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Joseph Hutchison, Colorado Poet Laureate (2014-July 2019), is the author of 17 poetry collections, including The World As Is: New & Selected Poems, 1972-2015; Eyes of the Cuervo/Ojos del Crow (a bilingual limited edition), and a collection of three longish historical narrative poems entitled Marked Men. He has edited three poetry anthologies, translated the flash fiction of Mexico City author Miguel Lupián, and published poems,  fiction (short and flash), creative nonfiction, and literary essays in over 100 journals in five countries. At the University of Denver’s University College, he directs two Master’s programs, Professional Creative Writing and Arts & Culture Management. A native of Denver, Joe lives in the mountains southwest of the city with his wife, Iyengar yoga instructor Melody Madonna.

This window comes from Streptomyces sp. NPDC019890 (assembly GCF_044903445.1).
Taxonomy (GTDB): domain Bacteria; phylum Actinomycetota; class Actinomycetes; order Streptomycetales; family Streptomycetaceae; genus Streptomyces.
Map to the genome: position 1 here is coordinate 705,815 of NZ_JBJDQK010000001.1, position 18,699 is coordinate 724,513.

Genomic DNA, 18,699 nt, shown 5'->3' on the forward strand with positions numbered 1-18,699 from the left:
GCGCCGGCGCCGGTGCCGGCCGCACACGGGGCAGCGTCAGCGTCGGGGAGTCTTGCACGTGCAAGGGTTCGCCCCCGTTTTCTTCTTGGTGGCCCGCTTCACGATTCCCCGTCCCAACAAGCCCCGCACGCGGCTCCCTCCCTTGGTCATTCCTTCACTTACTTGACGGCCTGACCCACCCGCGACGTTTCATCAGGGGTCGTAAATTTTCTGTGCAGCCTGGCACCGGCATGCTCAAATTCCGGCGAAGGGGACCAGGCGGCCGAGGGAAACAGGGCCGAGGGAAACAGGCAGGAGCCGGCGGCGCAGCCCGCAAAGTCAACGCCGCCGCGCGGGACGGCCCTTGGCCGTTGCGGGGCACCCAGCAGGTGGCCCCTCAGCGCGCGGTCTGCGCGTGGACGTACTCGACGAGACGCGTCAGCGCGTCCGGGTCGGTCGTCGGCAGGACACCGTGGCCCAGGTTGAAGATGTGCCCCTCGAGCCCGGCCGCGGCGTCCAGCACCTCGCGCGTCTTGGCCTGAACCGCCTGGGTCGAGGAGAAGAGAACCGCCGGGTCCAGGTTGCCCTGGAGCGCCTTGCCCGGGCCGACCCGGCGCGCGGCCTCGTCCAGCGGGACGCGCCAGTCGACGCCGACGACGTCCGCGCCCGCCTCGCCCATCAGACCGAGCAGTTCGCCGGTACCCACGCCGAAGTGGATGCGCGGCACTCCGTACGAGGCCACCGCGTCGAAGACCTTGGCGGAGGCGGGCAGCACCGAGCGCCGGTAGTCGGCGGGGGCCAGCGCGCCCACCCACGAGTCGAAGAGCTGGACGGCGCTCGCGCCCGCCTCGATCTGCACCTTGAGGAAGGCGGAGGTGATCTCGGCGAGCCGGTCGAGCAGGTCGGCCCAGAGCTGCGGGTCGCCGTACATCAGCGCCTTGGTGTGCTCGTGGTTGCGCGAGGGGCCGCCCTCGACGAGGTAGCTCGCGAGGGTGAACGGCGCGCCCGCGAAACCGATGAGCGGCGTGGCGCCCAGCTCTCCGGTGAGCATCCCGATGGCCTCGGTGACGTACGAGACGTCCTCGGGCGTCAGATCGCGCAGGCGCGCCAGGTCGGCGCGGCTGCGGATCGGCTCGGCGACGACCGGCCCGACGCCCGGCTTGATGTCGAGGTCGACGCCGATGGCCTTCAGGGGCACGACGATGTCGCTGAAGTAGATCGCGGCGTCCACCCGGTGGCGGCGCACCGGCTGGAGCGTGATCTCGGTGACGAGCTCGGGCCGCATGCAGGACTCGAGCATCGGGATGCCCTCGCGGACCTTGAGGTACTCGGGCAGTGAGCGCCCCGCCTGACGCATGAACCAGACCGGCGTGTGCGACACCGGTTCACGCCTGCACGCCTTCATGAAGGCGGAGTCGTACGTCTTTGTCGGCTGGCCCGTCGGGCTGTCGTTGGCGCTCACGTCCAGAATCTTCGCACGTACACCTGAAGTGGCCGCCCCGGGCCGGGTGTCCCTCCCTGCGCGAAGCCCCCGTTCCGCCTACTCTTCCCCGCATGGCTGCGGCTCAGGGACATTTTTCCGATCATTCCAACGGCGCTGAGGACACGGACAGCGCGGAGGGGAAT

Christopher MerknerChristopher Merkner (morning session)
Writers Studio’s Literary Contest Judge - Fiction

Session: Writing About (Not Your) Family

Whether we want to or not, and no matter the creative genre we advance in our work, we are more often than not writing about people we know and events we have experienced or have come to know intimately. We can certainly say we are not doing so, and we can insist that our work is not in any way nonfiction or autobiographical, but typically this is all professional smoke-in-mirrors.  Writing who and what you know is not naughty, nor does it indicate a lack of innovation or imagination or creativity. But to do it effectively requires intentionality, craft, and elegance.  This seminar will explore a relatively broad range of writers in prose and poetry who have written successfully about family--theirs, ours, someone else's who cares? We will study and practice four craft techniques relevant to this cause: sentimentality/detachment/distance, voice and tone, and several lenses of witness.